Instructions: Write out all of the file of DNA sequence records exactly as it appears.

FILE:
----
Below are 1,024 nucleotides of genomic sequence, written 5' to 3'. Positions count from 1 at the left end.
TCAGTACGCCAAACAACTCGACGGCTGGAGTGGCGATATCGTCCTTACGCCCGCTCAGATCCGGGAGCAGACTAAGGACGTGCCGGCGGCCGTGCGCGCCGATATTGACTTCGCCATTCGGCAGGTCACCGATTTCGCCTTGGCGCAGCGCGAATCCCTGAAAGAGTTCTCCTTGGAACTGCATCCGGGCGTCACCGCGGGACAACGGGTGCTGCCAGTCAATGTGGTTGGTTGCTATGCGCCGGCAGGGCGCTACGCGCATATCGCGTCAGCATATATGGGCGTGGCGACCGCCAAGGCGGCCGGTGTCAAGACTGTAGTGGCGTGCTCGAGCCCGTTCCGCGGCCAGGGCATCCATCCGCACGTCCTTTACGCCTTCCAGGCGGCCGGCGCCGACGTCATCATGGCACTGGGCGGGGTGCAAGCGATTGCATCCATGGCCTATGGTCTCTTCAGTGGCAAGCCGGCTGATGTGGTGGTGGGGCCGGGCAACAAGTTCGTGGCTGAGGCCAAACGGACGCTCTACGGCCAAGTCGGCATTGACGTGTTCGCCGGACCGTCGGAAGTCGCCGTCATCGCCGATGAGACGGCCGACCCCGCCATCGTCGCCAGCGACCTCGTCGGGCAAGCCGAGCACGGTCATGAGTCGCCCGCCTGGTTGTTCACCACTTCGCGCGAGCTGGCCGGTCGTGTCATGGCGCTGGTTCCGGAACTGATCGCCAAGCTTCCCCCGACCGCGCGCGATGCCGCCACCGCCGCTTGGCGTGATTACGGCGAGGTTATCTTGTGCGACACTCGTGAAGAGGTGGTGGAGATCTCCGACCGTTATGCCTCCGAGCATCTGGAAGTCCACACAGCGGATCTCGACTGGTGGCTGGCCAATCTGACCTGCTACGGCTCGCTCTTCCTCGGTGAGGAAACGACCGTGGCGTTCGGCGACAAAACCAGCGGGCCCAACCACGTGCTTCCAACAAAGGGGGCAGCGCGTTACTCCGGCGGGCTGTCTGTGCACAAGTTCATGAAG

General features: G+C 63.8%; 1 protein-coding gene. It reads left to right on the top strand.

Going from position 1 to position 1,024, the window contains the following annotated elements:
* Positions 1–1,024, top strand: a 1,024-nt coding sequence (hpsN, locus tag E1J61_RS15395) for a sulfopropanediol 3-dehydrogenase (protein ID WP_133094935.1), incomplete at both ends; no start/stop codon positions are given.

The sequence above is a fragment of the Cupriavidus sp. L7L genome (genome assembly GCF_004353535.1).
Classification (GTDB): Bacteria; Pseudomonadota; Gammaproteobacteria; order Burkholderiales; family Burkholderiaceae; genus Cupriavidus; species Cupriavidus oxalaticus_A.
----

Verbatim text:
Below are 1,024 nucleotides of genomic sequence, written 5' to 3'. Positions count from 1 at the left end.
TCAGTACGCCAAACAACTCGACGGCTGGAGTGGCGATATCGTCCTTACGCCCGCTCAGATCCGGGAGCAGACTAAGGACGTGCCGGCGGCCGTGCGCGCCGATATTGACTTCGCCATTCGGCAGGTCACCGATTTCGCCTTGGCGCAGCGCGAATCCCTGAAAGAGTTCTCCTTGGAACTGCATCCGGGCGTCACCGCGGGACAACGGGTGCTGCCAGTCAATGTGGTTGGTTGCTATGCGCCGGCAGGGCGCTACGCGCATATCGCGTCAGCATATATGGGCGTGGCGACCGCCAAGGCGGCCGGTGTCAAGACTGTAGTGGCGTGCTCGAGCCCGTTCCGCGGCCAGGGCATCCATCCGCACGTCCTTTACGCCTTCCAGGCGGCCGGCGCCGACGTCATCATGGCACTGGGCGGGGTGCAAGCGATTGCATCCATGGCCTATGGTCTCTTCAGTGGCAAGCCGGCTGATGTGGTGGTGGGGCCGGGCAACAAGTTCGTGGCTGAGGCCAAACGGACGCTCTACGGCCAAGTCGGCATTGACGTGTTCGCCGGACCGTCGGAAGTCGCCGTCATCGCCGATGAGACGGCCGACCCCGCCATCGTCGCCAGCGACCTCGTCGGGCAAGCCGAGCACGGTCATGAGTCGCCCGCCTGGTTGTTCACCACTTCGCGCGAGCTGGCCGGTCGTGTCATGGCGCTGGTTCCGGAACTGATCGCCAAGCTTCCCCCGACCGCGCGCGATGCCGCCACCGCCGCTTGGCGTGATTACGGCGAGGTTATCTTGTGCGACACTCGTGAAGAGGTGGTGGAGATCTCCGACCGTTATGCCTCCGAGCATCTGGAAGTCCACACAGCGGATCTCGACTGGTGGCTGGCCAATCTGACCTGCTACGGCTCGCTCTTCCTCGGTGAGGAAACGACCGTGGCGTTCGGCGACAAAACCAGCGGGCCCAACCACGTGCTTCCAACAAAGGGGGCAGCGCGTTACTCCGGCGGGCTGTCTGTGCACAAGTTCATGAAG

General features: G+C 63.8%; 1 protein-coding gene. It reads left to right on the top strand.

Going from position 1 to position 1,024, the window contains the following annotated elements:
* Positions 1–1,024, top strand: a 1,024-nt coding sequence (hpsN, locus tag E1J61_RS15395) for a sulfopropanediol 3-dehydrogenase (protein ID WP_133094935.1), incomplete at both ends; no start/stop codon positions are given.

The sequence above is a fragment of the Cupriavidus sp. L7L genome (genome assembly GCF_004353535.1).
Classification (GTDB): Bacteria; Pseudomonadota; Gammaproteobacteria; order Burkholderiales; family Burkholderiaceae; genus Cupriavidus; species Cupriavidus oxalaticus_A.